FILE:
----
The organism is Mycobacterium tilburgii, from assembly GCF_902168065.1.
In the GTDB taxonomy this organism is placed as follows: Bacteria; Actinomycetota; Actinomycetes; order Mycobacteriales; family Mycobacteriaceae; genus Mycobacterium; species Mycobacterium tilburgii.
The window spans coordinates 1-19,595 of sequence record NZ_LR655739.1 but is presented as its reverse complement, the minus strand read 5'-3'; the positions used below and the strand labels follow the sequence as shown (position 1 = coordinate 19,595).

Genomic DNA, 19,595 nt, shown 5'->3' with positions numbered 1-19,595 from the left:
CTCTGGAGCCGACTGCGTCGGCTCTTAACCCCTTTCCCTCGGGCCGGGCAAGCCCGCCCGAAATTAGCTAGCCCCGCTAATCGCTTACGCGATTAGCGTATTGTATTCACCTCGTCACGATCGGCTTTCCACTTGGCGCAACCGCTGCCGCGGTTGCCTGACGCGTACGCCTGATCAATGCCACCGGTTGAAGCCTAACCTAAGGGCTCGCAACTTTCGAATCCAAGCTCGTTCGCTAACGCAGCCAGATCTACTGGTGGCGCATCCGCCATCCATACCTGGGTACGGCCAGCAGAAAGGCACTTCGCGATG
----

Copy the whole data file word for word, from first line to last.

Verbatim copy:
The organism is Mycobacterium tilburgii, from assembly GCF_902168065.1.
In the GTDB taxonomy this organism is placed as follows: Bacteria; Actinomycetota; Actinomycetes; order Mycobacteriales; family Mycobacteriaceae; genus Mycobacterium; species Mycobacterium tilburgii.
The window spans coordinates 1-19,595 of sequence record NZ_LR655739.1 but is presented as its reverse complement, the minus strand read 5'-3'; the positions used below and the strand labels follow the sequence as shown (position 1 = coordinate 19,595).

Genomic DNA, 19,595 nt, shown 5'->3' with positions numbered 1-19,595 from the left:
CTCTGGAGCCGACTGCGTCGGCTCTTAACCCCTTTCCCTCGGGCCGGGCAAGCCCGCCCGAAATTAGCTAGCCCCGCTAATCGCTTACGCGATTAGCGTATTGTATTCACCTCGTCACGATCGGCTTTCCACTTGGCGCAACCGCTGCCGCGGTTGCCTGACGCGTACGCCTGATCAATGCCACCGGTTGAAGCCTAACCTAAGGGCTCGCAACTTTCGAATCCAAGCTCGTTCGCTAACGCAGCCAGATCTACTGGTGGCGCATCCGCCATCCATACCTGGGTACGGCCAGCAGAAAGGCACTTCGCGATG